Early Advanced Trainer – De Havilland DH.39 Don

In the 1930s, the British Air Force formulated the standard for the T6/36 multi-purpose trainer, and de Havilland developed the DH.39 Don advanced trainer based on this, which should be one of the most advanced trainers before World War II.

The first prototype of the DH.39 made its first flight on June 18, 1937. It is a low-wing, single-engine aircraft with a simple and smooth shape. It adopts a wooden internal structure + stress skin, and the main landing gear can be used. Fully integrated into the aircraft, you can conduct various trainings such as flying, bombing, and shooting.

This aircraft uses an inverted V-12 air-cooled piston engine with air intakes located at the wing roots on both sides. It can output 525 horsepower and drive a variable-pitch 2-blade propeller. The power of the engine is not strong. A trainer is enough, allowing the aircraft to reach a maximum speed of about 300 kilometers per hour, a maximum ceiling of 7,100 meters, and a maximum range of about 1,400 kilometers.

The aircraft can accommodate 4 people. The pilot and the instructor sit side by side in the front of the cab. There is a hemispherical turret at the rear of the cab. A machine gun is installed here to simulate self-defense shooting. In addition to the shooter, it can also accommodate a radio Therefore, when the front two people need to train in flight, the latter two can carry out shooting or radio communication training.

A Browning machine gun is installed on the wing, and there are 16 pylons under the wing, which can mount 16 mini training bombs, so the aircraft can also simulate fighter shooting and ground attack tactics. It is said that its aircraft There is a small window in the abdomen, which can be used to simulate the operation of a bomber bomber.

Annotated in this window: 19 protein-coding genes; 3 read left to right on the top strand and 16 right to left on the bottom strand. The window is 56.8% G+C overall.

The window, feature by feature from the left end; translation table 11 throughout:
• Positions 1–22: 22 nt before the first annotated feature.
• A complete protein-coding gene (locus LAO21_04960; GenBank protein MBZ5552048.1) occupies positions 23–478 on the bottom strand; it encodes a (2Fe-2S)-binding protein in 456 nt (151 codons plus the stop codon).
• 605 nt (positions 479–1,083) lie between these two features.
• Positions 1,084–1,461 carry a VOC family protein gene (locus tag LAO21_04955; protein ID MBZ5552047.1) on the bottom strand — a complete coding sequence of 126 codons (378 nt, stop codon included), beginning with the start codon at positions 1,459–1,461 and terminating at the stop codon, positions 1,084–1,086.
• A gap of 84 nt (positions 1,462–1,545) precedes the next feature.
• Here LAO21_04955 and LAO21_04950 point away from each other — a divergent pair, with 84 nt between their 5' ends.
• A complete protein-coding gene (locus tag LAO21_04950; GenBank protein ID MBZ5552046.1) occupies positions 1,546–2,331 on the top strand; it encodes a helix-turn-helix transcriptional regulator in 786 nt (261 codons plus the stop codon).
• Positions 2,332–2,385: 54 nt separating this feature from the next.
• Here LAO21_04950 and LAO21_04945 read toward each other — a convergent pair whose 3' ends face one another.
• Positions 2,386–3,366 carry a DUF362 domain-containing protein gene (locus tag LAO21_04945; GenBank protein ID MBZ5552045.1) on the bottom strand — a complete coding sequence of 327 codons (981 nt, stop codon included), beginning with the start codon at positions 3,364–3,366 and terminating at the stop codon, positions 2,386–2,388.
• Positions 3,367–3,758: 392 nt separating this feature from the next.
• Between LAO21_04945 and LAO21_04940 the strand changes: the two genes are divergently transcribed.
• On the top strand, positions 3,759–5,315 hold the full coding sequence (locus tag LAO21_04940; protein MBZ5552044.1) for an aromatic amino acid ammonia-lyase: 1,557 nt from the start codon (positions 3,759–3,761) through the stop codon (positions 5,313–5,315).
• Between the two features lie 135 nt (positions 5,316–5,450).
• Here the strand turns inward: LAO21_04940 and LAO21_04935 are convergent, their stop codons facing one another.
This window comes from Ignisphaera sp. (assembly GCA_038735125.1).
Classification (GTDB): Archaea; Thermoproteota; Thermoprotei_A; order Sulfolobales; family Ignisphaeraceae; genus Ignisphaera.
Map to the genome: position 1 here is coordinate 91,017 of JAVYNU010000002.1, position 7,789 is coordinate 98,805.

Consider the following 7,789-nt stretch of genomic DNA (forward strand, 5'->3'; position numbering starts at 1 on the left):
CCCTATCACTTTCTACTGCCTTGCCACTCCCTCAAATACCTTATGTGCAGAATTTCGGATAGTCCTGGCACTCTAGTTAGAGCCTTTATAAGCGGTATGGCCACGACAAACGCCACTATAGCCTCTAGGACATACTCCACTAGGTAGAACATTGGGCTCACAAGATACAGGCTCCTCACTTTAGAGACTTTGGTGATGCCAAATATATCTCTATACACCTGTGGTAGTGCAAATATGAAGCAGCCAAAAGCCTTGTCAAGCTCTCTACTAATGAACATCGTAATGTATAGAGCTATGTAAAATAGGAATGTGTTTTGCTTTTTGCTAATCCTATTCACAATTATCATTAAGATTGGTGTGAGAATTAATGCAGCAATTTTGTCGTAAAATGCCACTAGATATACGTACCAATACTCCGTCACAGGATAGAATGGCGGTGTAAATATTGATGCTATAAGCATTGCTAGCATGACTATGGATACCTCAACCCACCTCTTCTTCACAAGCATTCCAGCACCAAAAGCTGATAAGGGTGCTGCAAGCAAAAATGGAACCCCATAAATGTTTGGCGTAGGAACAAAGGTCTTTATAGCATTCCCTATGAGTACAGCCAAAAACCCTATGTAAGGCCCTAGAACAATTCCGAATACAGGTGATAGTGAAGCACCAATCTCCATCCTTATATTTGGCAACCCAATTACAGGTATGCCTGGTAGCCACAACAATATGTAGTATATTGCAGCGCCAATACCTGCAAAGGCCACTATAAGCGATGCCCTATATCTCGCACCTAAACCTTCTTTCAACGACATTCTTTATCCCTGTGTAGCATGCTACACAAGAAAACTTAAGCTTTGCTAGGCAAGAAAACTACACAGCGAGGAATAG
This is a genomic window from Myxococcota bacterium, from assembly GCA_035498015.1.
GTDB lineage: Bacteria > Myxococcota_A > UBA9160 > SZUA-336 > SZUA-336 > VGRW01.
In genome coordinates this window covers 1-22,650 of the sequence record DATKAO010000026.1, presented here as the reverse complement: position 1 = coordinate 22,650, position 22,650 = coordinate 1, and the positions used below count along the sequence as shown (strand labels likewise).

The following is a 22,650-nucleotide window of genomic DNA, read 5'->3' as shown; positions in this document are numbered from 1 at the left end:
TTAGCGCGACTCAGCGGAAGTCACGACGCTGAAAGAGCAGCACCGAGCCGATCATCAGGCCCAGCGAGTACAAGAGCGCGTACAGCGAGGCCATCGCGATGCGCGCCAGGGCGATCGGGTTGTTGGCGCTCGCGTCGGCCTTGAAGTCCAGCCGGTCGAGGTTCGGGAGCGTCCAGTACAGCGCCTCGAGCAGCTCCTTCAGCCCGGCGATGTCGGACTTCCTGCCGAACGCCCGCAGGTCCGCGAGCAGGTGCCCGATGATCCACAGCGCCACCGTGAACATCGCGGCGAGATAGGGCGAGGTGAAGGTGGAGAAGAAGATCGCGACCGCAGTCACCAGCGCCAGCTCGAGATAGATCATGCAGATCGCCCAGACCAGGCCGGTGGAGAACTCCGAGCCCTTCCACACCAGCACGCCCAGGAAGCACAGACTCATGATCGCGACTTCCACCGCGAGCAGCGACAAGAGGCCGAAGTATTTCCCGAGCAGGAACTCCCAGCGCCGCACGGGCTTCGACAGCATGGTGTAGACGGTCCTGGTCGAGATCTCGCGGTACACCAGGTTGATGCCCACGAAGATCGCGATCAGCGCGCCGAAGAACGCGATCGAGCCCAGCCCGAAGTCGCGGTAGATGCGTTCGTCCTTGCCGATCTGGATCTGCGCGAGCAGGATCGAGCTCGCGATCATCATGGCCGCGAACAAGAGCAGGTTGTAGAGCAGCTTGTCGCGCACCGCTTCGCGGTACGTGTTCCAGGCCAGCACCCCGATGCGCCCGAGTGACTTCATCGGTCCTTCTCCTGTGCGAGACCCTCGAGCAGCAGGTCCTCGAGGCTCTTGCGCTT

As an early advanced trainer, the DH.39 is simply a universal trainer, which can be used for training fighters, attack aircraft, and bombers. However, the problem of heading stability was found in the previous test, so it was added under the horizontal tail. Small fins were removed, and the back turret was later removed to reduce weight. The back of the aircraft was restructured to form a closed cabin inside. With pilots and battles, a total of 4 to 6 people could be carried.

The British Air Force initially placed an order for 250 aircraft, which is not a small number, and proposed the idea of ​​​​modifying several additional communication aircraft. However, the situation changed in the mid-to-late 1930s. At that time, the number of multi-engine aircraft equipped by the British Air Force increased, and the performance of fighter jets was greatly improved. The British needed trainers that could simulate multi-engine flight and more professional fighter pilot instructors. aircraft, so the order for DH.39 was reduced to 50.

Forty-eight of the 50 were produced without the turret, only 30 were actually produced, and the other 20 were only produced for the fuselage and were not actually delivered to the military for service. The destinations of the aircraft that have been in service are different. Some are used as static teaching materials, and some are used as communication aircraft. Few are really used for flight training.